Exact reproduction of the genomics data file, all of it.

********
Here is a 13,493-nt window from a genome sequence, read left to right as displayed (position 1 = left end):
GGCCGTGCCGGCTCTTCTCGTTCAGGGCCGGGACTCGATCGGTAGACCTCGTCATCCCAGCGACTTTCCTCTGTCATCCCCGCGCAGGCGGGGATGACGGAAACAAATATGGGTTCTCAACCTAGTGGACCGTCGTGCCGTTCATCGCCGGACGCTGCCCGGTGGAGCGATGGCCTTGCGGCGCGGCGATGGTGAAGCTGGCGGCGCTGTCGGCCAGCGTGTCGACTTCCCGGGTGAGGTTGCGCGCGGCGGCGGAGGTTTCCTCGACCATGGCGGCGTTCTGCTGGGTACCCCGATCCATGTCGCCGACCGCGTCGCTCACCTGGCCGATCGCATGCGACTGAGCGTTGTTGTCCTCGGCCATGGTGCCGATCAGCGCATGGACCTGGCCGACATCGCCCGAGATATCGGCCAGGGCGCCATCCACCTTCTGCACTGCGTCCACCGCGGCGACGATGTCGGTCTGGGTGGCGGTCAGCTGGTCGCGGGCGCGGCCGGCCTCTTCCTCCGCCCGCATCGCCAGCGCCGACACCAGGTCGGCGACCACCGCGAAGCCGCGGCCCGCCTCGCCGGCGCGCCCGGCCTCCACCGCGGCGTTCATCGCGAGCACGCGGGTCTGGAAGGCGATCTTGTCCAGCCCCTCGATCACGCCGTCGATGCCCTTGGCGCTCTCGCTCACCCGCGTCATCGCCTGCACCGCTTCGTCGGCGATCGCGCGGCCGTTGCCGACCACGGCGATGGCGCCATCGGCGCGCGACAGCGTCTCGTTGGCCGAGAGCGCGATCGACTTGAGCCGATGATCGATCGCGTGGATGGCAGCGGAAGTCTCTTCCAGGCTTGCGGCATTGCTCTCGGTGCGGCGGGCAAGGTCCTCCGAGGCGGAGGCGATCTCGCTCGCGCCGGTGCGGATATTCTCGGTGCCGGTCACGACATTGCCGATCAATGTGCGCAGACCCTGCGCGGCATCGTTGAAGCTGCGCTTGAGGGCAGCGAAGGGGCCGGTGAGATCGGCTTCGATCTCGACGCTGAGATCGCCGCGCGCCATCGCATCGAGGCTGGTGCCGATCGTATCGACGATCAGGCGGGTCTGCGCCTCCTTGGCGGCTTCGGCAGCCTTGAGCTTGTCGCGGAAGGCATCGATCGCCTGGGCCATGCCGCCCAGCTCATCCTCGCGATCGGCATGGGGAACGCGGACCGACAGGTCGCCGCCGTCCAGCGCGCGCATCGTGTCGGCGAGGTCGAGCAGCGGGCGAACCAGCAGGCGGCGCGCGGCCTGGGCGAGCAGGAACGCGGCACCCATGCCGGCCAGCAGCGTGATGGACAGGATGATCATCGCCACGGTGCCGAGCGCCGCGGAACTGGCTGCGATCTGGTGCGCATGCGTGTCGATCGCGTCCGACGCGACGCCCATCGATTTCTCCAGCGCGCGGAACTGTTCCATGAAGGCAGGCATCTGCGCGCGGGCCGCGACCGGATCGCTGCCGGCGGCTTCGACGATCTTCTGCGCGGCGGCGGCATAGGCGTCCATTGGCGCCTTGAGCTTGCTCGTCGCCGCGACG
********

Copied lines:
Here is a 13,493-nt window from a genome sequence, read left to right as displayed (position 1 = left end):
GGCCGTGCCGGCTCTTCTCGTTCAGGGCCGGGACTCGATCGGTAGACCTCGTCATCCCAGCGACTTTCCTCTGTCATCCCCGCGCAGGCGGGGATGACGGAAACAAATATGGGTTCTCAACCTAGTGGACCGTCGTGCCGTTCATCGCCGGACGCTGCCCGGTGGAGCGATGGCCTTGCGGCGCGGCGATGGTGAAGCTGGCGGCGCTGTCGGCCAGCGTGTCGACTTCCCGGGTGAGGTTGCGCGCGGCGGCGGAGGTTTCCTCGACCATGGCGGCGTTCTGCTGGGTACCCCGATCCATGTCGCCGACCGCGTCGCTCACCTGGCCGATCGCATGCGACTGAGCGTTGTTGTCCTCGGCCATGGTGCCGATCAGCGCATGGACCTGGCCGACATCGCCCGAGATATCGGCCAGGGCGCCATCCACCTTCTGCACTGCGTCCACCGCGGCGACGATGTCGGTCTGGGTGGCGGTCAGCTGGTCGCGGGCGCGGCCGGCCTCTTCCTCCGCCCGCATCGCCAGCGCCGACACCAGGTCGGCGACCACCGCGAAGCCGCGGCCCGCCTCGCCGGCGCGCCCGGCCTCCACCGCGGCGTTCATCGCGAGCACGCGGGTCTGGAAGGCGATCTTGTCCAGCCCCTCGATCACGCCGTCGATGCCCTTGGCGCTCTCGCTCACCCGCGTCATCGCCTGCACCGCTTCGTCGGCGATCGCGCGGCCGTTGCCGACCACGGCGATGGCGCCATCGGCGCGCGACAGCGTCTCGTTGGCCGAGAGCGCGATCGACTTGAGCCGATGATCGATCGCGTGGATGGCAGCGGAAGTCTCTTCCAGGCTTGCGGCATTGCTCTCGGTGCGGCGGGCAAGGTCCTCCGAGGCGGAGGCGATCTCGCTCGCGCCGGTGCGGATATTCTCGGTGCCGGTCACGACATTGCCGATCAATGTGCGCAGACCCTGCGCGGCATCGTTGAAGCTGCGCTTGAGGGCAGCGAAGGGGCCGGTGAGATCGGCTTCGATCTCGACGCTGAGATCGCCGCGCGCCATCGCATCGAGGCTGGTGCCGATCGTATCGACGATCAGGCGGGTCTGCGCCTCCTTGGCGGCTTCGGCAGCCTTGAGCTTGTCGCGGAAGGCATCGATCGCCTGGGCCATGCCGCCCAGCTCATCCTCGCGATCGGCATGGGGAACGCGGACCGACAGGTCGCCGCCGTCCAGCGCGCGCATCGTGTCGGCGAGGTCGAGCAGCGGGCGAACCAGCAGGCGGCGCGCGGCCTGGGCGAGCAGGAACGCGGCACCCATGCCGGCCAGCAGCGTGATGGACAGGATGATCATCGCCACGGTGCCGAGCGCCGCGGAACTGGCTGCGATCTGGTGCGCATGCGTGTCGATCGCGTCCGACGCGACGCCCATCGATTTCTCCAGCGCGCGGAACTGTTCCATGAAGGCAGGCATCTGCGCGCGGGCCGCGACCGGATCGCTGCCGGCGGCTTCGACGATCTTCTGCGCGGCGGCGGCATAGGCGTCCATTGGCGCCTTGAGCTTGCTCGTCGCCGCGACG